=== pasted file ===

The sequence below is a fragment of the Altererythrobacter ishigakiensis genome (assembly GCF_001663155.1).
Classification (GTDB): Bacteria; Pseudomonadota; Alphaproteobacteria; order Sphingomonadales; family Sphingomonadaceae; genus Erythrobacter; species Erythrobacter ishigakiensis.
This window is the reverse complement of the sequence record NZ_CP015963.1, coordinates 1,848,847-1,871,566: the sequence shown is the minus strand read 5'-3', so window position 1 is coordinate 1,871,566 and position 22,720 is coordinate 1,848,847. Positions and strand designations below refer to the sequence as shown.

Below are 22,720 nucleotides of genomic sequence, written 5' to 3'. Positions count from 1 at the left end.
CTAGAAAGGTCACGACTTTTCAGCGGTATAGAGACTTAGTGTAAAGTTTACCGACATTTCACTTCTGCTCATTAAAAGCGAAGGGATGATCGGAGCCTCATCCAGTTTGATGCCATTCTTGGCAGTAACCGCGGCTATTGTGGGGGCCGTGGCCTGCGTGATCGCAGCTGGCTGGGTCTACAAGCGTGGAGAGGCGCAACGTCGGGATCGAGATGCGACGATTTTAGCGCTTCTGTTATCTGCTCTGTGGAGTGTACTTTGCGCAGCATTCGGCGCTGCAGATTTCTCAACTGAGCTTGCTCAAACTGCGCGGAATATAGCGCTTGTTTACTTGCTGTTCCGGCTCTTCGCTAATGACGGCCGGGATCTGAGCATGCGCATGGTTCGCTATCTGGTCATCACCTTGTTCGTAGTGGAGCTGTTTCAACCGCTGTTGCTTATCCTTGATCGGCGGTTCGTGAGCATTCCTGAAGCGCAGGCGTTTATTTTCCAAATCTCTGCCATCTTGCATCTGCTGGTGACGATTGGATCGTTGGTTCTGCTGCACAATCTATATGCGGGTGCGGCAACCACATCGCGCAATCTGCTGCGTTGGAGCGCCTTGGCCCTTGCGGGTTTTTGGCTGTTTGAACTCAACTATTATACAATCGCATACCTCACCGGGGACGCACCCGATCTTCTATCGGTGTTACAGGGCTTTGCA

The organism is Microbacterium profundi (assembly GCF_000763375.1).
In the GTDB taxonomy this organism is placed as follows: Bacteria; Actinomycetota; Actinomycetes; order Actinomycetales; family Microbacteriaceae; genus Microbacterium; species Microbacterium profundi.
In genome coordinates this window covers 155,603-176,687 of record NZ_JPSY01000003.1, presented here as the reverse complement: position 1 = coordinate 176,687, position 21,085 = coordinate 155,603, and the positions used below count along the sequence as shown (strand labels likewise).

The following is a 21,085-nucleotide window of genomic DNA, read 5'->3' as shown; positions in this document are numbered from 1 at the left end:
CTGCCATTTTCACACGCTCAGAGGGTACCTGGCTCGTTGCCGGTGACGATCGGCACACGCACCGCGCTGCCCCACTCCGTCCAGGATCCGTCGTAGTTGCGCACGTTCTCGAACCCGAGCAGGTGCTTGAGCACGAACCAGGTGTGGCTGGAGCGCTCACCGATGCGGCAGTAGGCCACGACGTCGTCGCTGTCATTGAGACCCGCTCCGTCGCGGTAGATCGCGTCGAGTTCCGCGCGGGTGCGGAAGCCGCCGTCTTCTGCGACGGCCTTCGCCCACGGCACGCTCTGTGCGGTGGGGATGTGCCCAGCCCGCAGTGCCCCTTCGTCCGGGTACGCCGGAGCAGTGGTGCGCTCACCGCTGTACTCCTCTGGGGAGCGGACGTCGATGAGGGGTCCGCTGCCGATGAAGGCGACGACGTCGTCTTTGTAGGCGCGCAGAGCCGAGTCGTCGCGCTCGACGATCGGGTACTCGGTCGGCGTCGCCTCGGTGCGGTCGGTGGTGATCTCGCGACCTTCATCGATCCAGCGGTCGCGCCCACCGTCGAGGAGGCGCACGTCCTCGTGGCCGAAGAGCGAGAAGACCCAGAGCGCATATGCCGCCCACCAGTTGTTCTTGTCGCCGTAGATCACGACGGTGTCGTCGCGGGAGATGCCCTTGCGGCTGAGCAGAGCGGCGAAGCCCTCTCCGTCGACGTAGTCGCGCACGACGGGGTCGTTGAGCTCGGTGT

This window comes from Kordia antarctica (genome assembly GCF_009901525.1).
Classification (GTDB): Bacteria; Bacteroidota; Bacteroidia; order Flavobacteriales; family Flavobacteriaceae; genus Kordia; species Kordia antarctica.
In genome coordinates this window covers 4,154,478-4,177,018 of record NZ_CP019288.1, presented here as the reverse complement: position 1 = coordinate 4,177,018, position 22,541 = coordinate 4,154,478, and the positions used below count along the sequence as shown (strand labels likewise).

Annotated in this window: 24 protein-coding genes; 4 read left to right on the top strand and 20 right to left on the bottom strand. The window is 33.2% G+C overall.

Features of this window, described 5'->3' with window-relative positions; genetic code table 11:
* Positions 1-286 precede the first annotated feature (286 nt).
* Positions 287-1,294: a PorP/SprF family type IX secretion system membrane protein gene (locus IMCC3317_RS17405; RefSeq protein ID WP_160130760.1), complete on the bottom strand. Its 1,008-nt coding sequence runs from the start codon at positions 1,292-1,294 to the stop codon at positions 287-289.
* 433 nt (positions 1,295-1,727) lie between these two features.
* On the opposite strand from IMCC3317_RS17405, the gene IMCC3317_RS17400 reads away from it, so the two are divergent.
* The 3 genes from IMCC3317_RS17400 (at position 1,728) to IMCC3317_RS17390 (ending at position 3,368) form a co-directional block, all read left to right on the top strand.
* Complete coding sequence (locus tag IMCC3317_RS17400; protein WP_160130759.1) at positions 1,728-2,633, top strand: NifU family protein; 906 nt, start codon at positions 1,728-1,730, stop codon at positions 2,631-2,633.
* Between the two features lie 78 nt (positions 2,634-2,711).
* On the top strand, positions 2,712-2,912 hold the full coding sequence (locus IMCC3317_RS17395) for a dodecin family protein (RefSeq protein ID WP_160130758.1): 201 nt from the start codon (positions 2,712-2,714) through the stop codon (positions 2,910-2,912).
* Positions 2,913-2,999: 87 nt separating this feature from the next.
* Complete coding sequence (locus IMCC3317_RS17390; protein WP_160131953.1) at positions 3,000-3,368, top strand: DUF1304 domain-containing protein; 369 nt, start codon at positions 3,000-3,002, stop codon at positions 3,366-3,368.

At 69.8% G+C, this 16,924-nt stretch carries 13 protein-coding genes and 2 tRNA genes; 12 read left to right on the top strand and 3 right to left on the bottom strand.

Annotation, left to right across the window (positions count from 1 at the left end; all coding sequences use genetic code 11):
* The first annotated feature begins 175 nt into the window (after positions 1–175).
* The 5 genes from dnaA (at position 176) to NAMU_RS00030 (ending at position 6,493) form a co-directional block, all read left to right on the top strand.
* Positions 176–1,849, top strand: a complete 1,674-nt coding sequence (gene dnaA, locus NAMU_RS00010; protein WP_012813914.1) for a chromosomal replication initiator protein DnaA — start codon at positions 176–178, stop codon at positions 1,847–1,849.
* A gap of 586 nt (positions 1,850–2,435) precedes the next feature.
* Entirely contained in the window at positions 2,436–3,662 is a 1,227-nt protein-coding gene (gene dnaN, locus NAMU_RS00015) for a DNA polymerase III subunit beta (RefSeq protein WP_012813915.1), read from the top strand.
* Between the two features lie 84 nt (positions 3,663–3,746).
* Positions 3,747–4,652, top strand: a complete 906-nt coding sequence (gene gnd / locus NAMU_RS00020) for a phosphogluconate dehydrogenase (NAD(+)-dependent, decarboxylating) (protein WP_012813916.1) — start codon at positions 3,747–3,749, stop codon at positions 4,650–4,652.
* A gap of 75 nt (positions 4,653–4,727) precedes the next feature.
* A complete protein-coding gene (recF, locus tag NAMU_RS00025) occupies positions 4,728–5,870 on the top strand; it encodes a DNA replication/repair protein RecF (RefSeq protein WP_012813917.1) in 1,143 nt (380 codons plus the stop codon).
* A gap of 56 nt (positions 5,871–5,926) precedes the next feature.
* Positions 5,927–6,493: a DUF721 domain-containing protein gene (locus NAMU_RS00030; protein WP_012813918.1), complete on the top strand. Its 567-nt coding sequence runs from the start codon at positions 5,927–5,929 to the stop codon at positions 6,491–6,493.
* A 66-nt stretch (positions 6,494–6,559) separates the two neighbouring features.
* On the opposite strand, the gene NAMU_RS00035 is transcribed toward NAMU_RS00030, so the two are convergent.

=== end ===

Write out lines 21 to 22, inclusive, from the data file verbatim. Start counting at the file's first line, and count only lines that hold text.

* Complete coding sequence (locus tag IMCC3317_RS17400; protein WP_160130759.1) at positions 1,728-2,633, top strand: NifU family protein; 906 nt, start codon at positions 1,728-1,730, stop codon at positions 2,631-2,633.
* Between the two features lie 78 nt (positions 2,634-2,711).